Back when President Joe Biden was the presumptive Democratic nominee in June 2020, he claimed George Floyd's death in Minneapolis policy custody, which sparked violent Black Lives Matter riots, had more significant "worldwide impact" than the 1968 assassination of civil rights leader Rev. Dr. Martin Luther King Jr.
Biden said on June 11, 2020, while speaking at an economic roundtable discussion in Philadelphia, that "even Dr. King's assassination did not have the worldwide impact that George Floyd's death did." The social media clip of Biden's remarks on the 2020 presidential campaign trail has resurfaced on MLK Day, a federal holiday honoring the civil rights trailblazer's life and lasting legacy in America.
Biden also noted that cellphones have become a street reporting tool for everyday citizens to document footage of police brutality and mistreatment of black Americans. "It's changed the way everybody's looking at this," Biden asserted.
"Now you got how many people around the country, millions of cellphones," Biden added. "Look at the millions of people marching around the world."
Biden compared the ubiquitous use of smartphones to the uptick in the number of American households with a television decades ago during the 1960s civil rights movement and how TV reshaped views on racial inequality.
"It's just like television changed the civil rights movement for the better when they saw Bull Connor and his dogs ripping the clothes off of elderly black women going to church and fire hoses ripping the skin off of young kids," Biden declared.
Floyd, a career criminal turned modern-day saint, was lionized as a martyr by radical provocateurs and mainstream progressives alike under the guise of social justice. Consecutive riots quickly broke out in riot-torn Democratic strongholds.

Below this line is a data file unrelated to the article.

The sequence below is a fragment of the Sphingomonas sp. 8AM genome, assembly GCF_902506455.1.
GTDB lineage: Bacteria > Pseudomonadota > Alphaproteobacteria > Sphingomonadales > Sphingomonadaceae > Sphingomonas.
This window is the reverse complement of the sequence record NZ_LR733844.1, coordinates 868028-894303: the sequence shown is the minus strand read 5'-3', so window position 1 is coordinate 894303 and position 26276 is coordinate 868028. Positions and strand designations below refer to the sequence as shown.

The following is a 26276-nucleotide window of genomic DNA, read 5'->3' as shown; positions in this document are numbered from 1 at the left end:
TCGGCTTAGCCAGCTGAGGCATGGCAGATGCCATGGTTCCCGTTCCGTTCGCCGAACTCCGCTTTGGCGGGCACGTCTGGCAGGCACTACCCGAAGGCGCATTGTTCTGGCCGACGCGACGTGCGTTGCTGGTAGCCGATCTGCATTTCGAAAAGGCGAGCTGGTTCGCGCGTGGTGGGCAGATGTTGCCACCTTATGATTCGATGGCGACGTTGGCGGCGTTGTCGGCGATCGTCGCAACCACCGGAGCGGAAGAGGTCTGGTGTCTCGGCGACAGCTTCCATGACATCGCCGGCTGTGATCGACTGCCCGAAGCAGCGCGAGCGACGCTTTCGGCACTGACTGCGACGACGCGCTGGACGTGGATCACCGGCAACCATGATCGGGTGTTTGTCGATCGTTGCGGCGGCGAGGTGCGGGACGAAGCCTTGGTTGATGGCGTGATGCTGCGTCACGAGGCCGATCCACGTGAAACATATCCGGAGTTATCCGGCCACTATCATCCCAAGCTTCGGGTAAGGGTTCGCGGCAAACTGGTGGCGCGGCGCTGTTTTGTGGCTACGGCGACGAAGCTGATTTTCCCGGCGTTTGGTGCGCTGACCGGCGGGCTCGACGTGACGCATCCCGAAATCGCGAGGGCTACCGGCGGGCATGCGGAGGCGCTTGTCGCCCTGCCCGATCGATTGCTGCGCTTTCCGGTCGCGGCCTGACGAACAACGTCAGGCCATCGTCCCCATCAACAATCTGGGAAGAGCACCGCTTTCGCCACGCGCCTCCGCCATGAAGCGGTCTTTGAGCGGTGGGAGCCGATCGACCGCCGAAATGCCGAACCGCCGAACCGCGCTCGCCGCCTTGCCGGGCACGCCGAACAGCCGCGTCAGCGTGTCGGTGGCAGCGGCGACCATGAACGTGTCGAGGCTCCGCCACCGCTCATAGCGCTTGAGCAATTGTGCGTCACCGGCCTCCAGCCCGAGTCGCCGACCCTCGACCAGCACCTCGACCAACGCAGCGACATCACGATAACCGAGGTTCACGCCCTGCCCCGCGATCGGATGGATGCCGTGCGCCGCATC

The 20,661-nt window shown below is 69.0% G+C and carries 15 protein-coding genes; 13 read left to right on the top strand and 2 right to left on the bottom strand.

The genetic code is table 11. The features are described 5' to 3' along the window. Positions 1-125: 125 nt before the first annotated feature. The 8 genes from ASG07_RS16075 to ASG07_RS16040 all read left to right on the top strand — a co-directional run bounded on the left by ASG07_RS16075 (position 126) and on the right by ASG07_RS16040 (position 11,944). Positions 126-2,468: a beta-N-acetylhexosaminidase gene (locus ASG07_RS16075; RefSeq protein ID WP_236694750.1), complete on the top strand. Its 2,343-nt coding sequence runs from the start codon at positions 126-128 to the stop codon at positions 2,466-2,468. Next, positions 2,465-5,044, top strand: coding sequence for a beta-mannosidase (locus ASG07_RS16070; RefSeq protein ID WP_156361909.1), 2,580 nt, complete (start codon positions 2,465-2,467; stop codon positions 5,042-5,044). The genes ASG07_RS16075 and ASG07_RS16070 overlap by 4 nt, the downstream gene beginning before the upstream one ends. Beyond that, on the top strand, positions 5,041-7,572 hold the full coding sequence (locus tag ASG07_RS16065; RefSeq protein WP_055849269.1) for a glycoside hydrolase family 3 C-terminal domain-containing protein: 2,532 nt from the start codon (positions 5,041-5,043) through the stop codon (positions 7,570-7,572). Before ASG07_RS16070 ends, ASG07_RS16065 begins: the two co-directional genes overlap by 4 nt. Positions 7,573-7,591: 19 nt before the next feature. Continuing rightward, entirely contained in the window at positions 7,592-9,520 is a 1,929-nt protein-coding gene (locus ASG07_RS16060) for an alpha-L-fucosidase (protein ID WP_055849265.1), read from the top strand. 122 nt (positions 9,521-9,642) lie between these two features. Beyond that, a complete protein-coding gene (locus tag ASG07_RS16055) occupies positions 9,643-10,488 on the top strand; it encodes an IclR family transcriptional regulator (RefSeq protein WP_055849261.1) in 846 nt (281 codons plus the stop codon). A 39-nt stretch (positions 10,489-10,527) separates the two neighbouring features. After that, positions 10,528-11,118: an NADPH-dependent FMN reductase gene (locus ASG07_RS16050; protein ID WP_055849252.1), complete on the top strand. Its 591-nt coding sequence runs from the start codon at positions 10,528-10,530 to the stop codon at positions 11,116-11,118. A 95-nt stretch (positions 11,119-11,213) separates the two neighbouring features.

Antifa-agitated civil unrest was ignited across major US cities following Floyd's death in May 2020, causing rampant property destruction, arson, looting, and far-left attacks on local and federal law enforcement. BLM rioters tore down prominent historical statues tied to the Confederacy, slavery, and colonial times.
King, a Baptist minister and founder of the Southern Christian Leadership Conference (SCLC), was assassinated in Memphis, Tennessee, an event that sent shock waves reverberating worldwide. Through impassioned speeches and nonviolent protests, King fought segregation and achieved significant civil rights advances for African Americans. King's assassination led to an outpour of outrage and a period of national mourning that paved the road for an equal housing bill.
While fury was inflamed over the news of King's slaying, sparking rioting in more than 100 cities around the country, President Lyndon B. Johnson urged Americans to "reject the blind violence" that had killed King, whom he called the "apostle of nonviolence," and called on Congress to pass the civil rights legislation then-entering the House for debate.
Johnson soon signed the Fair Housing Act, a major piece of civil rights legislation that prohibited discrimination concerning the sale, rental and financing of housing based on race, religion, national origin or sex and was considered an important follow-up to the Civil Rights Act of 1964.